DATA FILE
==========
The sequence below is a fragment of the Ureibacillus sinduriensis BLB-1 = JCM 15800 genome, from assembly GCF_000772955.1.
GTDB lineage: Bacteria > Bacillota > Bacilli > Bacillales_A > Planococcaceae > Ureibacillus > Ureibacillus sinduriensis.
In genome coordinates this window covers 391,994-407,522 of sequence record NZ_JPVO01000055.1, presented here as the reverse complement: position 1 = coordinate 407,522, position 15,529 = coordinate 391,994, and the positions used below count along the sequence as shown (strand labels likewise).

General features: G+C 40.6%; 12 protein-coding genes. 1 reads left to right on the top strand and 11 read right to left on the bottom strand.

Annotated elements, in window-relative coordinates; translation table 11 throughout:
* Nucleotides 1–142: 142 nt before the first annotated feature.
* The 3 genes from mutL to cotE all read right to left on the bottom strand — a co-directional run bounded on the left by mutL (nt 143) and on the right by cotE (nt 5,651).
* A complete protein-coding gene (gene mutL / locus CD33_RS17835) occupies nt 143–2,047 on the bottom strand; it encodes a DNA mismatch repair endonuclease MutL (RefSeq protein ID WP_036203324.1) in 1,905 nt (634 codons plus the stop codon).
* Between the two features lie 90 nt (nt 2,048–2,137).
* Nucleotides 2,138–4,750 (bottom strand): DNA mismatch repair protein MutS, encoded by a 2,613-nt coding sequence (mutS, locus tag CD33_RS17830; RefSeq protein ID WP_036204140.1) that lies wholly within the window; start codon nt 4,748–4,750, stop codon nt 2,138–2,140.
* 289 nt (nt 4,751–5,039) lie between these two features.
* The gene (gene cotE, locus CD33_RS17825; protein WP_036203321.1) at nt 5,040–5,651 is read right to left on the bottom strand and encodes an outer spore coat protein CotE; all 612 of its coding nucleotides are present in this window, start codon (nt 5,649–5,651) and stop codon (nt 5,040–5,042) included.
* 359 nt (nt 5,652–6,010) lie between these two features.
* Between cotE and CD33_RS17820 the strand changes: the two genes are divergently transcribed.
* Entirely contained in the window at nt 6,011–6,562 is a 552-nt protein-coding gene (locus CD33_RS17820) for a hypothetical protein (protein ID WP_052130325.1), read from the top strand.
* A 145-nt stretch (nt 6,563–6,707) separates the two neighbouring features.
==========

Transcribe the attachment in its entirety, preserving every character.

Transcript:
The sequence below is a fragment of the Ureibacillus sinduriensis BLB-1 = JCM 15800 genome, from assembly GCF_000772955.1.
GTDB lineage: Bacteria > Bacillota > Bacilli > Bacillales_A > Planococcaceae > Ureibacillus > Ureibacillus sinduriensis.
In genome coordinates this window covers 391,994-407,522 of sequence record NZ_JPVO01000055.1, presented here as the reverse complement: position 1 = coordinate 407,522, position 15,529 = coordinate 391,994, and the positions used below count along the sequence as shown (strand labels likewise).

General features: G+C 40.6%; 12 protein-coding genes. 1 reads left to right on the top strand and 11 read right to left on the bottom strand.

Annotated elements, in window-relative coordinates; translation table 11 throughout:
* Nucleotides 1–142: 142 nt before the first annotated feature.
* The 3 genes from mutL to cotE all read right to left on the bottom strand — a co-directional run bounded on the left by mutL (nt 143) and on the right by cotE (nt 5,651).
* A complete protein-coding gene (gene mutL / locus CD33_RS17835) occupies nt 143–2,047 on the bottom strand; it encodes a DNA mismatch repair endonuclease MutL (RefSeq protein ID WP_036203324.1) in 1,905 nt (634 codons plus the stop codon).
* Between the two features lie 90 nt (nt 2,048–2,137).
* Nucleotides 2,138–4,750 (bottom strand): DNA mismatch repair protein MutS, encoded by a 2,613-nt coding sequence (mutS, locus tag CD33_RS17830; RefSeq protein ID WP_036204140.1) that lies wholly within the window; start codon nt 4,748–4,750, stop codon nt 2,138–2,140.
* 289 nt (nt 4,751–5,039) lie between these two features.
* The gene (gene cotE, locus CD33_RS17825; protein WP_036203321.1) at nt 5,040–5,651 is read right to left on the bottom strand and encodes an outer spore coat protein CotE; all 612 of its coding nucleotides are present in this window, start codon (nt 5,649–5,651) and stop codon (nt 5,040–5,042) included.
* 359 nt (nt 5,652–6,010) lie between these two features.
* Between cotE and CD33_RS17820 the strand changes: the two genes are divergently transcribed.
* Entirely contained in the window at nt 6,011–6,562 is a 552-nt protein-coding gene (locus CD33_RS17820) for a hypothetical protein (protein ID WP_052130325.1), read from the top strand.
* A 145-nt stretch (nt 6,563–6,707) separates the two neighbouring features.